The desired goal of any environmental, health and safety program is eliminating workplace incidents and near-misses. Some safety managers will focus on regulatory compliance with the goal of preventing legal liability for the employer, but since regulations are designed to prevent worker injury, both goals are the same: to create a workplace that provides a safe, healthy environment for workers.
The traditional recommended process for identifying past incidents and preventing future incidents is the incident investigation. It usually goes like this: An incident or near-miss takes place. Hopefully, any injuries are minor. The organization asks, “Why did this happen?” The safety manager or other responsible party tries to answer that question by conducting an incident investigation. He or she examines work processes, equipment, employee behavior and other factors. There’s usually a simple explanation. “Employee A slipped in a pool of hydraulic fluid on the shop floor, falling and breaking his coccyx. The hydraulic fluid was removed using a spill kit and disposed of in the proper manner. The problem is solved, and no one will break his/her coccyx in the shop again.” There may even be a root-cause analysis: “Employee C performed maintenance on a tractor in the shop. The tractor leaked hydraulic fluid, but Employee C did not notice the leak when she finished and removed the tractor.”
What does this situation tell us overall? Wouldn’t it be better if Employee A and Employee C both possessed the ability to recognize that there were hazards created by the tractor maintenance and take steps to prevent or remove those hazards? This is where competency-based training can help improve safety training outcomes.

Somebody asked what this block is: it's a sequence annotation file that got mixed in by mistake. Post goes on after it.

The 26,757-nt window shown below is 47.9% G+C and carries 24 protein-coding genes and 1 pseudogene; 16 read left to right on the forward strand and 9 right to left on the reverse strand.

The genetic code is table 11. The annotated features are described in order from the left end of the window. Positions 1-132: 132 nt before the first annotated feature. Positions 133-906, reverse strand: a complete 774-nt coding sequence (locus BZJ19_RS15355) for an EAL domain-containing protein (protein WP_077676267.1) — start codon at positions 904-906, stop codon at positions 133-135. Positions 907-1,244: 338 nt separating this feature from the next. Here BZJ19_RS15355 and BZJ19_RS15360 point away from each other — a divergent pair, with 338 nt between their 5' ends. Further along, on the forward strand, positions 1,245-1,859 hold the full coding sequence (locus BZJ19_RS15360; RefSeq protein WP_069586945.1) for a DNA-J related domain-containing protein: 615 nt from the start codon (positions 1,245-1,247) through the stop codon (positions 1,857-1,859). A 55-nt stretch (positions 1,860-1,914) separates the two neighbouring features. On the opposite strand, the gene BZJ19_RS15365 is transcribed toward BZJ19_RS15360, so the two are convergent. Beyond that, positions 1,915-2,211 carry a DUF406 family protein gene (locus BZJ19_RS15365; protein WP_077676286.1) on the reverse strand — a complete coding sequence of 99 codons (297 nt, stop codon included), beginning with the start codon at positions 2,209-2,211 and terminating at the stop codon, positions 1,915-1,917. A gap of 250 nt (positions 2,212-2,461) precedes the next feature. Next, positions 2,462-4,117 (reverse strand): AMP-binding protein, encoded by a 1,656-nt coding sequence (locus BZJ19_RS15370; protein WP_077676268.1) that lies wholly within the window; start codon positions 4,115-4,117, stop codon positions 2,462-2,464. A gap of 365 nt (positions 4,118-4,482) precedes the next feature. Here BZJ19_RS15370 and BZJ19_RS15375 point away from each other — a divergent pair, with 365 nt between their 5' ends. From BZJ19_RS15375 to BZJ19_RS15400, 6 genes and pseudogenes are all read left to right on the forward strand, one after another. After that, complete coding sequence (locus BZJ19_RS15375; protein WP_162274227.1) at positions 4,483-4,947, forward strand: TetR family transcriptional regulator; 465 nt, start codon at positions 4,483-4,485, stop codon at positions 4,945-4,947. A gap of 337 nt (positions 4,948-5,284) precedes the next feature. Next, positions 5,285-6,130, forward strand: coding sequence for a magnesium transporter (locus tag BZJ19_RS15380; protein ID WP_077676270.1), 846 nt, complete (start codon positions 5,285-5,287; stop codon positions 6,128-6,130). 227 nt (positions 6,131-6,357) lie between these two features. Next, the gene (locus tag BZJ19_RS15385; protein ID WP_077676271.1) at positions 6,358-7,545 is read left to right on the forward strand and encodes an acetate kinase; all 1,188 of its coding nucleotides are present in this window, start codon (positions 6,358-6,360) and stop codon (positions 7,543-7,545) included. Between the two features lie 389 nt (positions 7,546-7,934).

What Is Competency-Based Training?
Competency-based training has its roots in the U.S. military. During World War II, the military needed to recruit soldiers and quickly train them to perform specific tasks. For example, soldiers needed to know how to break down, clean and reassemble their weapons. That task seems simple on its face, but there are several discrete steps they needed to master. These steps could be expressed as competency statements. For example, “The soldier will demonstrate the ability to properly disassemble an M1 Carbine rifle” is one competency. Then, “the soldier will demonstrate the ability to properly clean and oil the disassembled parts of an M1 Carbine rifle.” Finally, “the soldier will demonstrate the ability to properly reassemble the cleaned and oiled parts of an M1 Carbine rifle.”
After the war, U.S. industry began incorporating competency-based instructional systems design (ISD) into its employee training. Manufacturing and other industries with assembly line-style workflows found it especially useful. During this time, companies also began using competency-based training in other areas, including safety training. Competency-based ISD is now used across fields using different media. In-person training is still common, but e-learning and other modalities can make use of the competency-based approach.
How Can Competency-Based Training Improve Training Outcomes?
How could competency-based training have helped with the hydraulic fluid incident? Competency” implies that the learner has achieved a grasp of a subject beyond awareness. Slips, trips and falls training would tell your employees that unmarked hydraulic fluid on a concrete floor is bad housekeeping and will likely cause an incident. But more in-depth slips, trips and falls competencies, giving employees situational awareness in shop areas, may have prevented the incident. More likely, in-depth equipment maintenance competencies regarding the kinds of hazards that occur during maintenance may have helped prevent the incident in the first place.